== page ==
In past work it has been established that squish and the interaction of mixtures with combustion chamber wall are the most important parameters in mixture formation of direct injection Diesel engines. This project will develop a simulation model and carry out experimental work to establish how these parameters influence mixture formation.
1 Harwell, Oxfordshire
Two film thickness measurement techniques were identified and developed. Firstly, a fluorescence/length of line technique in which the length of travel between fluid surfaces of a laser beam passing through a wall film is visualised using a line-scan camera, and secondly a capacitance technique in which the varying capacitance of a sensor submerged in the fuel film is measured. The length of line visible and the sensor capacitance are both proportional to film thickness, which is derived from calibration with films of a known dimension.
The two techniques were proven at elevated temperatures and pressures in the Harwell High Pressure Cell using the spray from a diesel injector. The special spray target plate required for length of line measurements was shown to have no significant effect on film formation through CFD modelling and the film thickness measurements made were verified with laser sheet illumination and photography of the impinging spray. Finally, a sensor array and signal processing/data transmission electronics were produced for use in the Two Period engine at Daimler Benz.
2 Imperial College, London
The present study of spray/wall interactions in Diesel engines has been successfully completed. An extensive literature survey on the droplet impingement process has identified seven different impingement regimes, which are determined by parameters such as droplet size, incident velocity, liquid properties, surface temperature and roughness. It has also uncovered some useful data on transition criteria between the different regimes and the post-impingement characteristics.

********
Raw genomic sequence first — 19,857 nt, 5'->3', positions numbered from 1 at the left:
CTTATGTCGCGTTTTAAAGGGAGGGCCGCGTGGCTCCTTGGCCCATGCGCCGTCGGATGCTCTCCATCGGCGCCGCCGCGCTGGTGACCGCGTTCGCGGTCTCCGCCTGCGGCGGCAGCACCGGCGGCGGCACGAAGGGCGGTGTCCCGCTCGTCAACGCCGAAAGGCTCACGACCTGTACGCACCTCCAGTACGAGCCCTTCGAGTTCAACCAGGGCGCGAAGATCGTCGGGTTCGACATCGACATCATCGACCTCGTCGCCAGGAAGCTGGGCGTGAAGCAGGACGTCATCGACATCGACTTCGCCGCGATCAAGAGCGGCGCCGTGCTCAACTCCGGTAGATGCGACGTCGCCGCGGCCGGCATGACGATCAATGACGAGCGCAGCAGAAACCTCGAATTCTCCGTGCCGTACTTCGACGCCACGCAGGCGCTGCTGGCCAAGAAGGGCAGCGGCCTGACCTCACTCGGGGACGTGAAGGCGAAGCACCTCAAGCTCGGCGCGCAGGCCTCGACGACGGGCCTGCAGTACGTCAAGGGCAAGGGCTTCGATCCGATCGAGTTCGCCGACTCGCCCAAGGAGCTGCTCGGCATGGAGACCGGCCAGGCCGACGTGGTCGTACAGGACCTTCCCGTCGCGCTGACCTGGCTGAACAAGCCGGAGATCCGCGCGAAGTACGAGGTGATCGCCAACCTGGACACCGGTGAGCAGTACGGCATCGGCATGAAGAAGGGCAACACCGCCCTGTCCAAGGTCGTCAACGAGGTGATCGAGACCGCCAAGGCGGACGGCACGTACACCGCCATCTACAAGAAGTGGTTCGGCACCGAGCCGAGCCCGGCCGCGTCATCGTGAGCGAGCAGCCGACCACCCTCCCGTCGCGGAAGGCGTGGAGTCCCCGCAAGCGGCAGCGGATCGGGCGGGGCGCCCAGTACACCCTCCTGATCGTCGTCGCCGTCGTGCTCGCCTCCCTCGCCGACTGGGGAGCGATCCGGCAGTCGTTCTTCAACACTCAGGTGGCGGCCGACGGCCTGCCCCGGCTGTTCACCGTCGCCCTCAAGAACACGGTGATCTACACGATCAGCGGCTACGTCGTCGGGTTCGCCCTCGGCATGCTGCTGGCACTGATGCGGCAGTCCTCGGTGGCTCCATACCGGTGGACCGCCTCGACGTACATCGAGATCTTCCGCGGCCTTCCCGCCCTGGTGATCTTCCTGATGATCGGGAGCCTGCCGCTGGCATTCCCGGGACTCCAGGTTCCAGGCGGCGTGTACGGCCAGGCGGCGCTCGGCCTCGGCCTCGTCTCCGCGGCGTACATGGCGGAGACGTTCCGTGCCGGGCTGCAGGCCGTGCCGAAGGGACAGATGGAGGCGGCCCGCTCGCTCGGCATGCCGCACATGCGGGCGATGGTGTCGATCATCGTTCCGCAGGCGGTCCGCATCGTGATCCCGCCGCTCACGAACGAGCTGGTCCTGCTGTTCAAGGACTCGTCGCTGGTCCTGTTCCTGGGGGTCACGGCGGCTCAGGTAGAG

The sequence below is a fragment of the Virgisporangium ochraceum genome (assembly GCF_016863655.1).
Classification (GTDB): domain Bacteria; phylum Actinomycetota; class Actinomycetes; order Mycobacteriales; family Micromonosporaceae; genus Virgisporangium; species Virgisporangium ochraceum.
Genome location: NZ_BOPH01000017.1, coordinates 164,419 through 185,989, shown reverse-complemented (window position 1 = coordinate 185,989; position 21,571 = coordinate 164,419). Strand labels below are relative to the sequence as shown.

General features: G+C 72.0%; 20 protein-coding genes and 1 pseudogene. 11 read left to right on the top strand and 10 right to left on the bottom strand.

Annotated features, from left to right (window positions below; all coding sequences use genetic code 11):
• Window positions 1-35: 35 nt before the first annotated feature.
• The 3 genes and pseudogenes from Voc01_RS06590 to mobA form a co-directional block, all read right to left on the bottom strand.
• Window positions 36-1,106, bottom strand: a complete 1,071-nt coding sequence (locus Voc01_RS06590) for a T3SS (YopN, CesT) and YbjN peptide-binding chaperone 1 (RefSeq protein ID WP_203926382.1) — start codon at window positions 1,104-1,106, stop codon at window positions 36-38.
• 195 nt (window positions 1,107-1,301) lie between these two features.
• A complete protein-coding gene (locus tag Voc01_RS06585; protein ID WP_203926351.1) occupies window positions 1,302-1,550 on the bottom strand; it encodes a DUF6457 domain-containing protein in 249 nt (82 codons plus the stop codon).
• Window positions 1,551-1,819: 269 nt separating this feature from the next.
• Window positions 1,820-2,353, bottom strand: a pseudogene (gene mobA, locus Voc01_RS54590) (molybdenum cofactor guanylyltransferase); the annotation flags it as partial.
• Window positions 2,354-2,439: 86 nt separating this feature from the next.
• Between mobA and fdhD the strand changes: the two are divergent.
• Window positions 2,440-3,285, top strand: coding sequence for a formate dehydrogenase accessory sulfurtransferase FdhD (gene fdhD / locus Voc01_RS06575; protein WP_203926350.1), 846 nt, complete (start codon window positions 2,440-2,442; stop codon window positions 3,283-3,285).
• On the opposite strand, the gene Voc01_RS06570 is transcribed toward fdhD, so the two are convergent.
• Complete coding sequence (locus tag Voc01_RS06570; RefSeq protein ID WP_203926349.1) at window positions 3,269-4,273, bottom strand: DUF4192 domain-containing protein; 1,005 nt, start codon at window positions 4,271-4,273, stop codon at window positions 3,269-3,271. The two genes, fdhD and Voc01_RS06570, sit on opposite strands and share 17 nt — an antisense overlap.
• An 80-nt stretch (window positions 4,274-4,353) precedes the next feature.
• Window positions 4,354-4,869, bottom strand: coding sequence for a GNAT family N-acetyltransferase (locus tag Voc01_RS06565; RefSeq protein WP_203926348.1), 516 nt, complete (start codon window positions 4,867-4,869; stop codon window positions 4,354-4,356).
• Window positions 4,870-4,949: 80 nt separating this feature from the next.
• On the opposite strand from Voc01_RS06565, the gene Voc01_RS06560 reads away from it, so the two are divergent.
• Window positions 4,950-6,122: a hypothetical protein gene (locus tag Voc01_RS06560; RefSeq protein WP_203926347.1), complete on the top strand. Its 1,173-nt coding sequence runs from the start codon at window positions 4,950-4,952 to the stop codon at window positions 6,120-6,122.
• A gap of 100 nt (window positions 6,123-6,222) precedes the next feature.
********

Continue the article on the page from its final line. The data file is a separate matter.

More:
A spray impingement model has been formulated on the basis of the literature findings and mass, momentum and energy conservation constraints, using some imperial correlations either taken directly from the literature or further developed therefrom by us. A random procedure is introduced to determine some of the post-impingement characteristics, in view of the stochastic nature of impingement process.
A mathematical model of the wall film formed by spray impingement has been constructed based on some simplifying assumptions. The dynamic pressure due to bombardment by the impingement droplets and the tangential momentum transfer resulting from oblique droplet impingement on the film surface are taken into account in the formulation. The film flow is governed by mass, momentum and energy conservation equations of the boundary-layer type, and an integral equation governing the film thickness is derived using jump conditions at the film/gas interface. It is shown that this set equations can be substantially simplified if local equilibrium occurs and a dimensional analysis is performed to identify the conditions for the applicability of local equilibrium model. The final form of equations suitable for engine wall film flow modelling is subsequently determined by reference to typical engine conditions.
The impingement and film models are incorporated into the EPISO-SPRAY code which solves ensemble-average conservation equations of mass, momentum and energy for three dimensional unsteady coupled gas and droplet phases. The models are subsequently assessed by comparisons with experiments involving normal and oblique spray impingement in bombs as well as in cylindrical-bowl engines.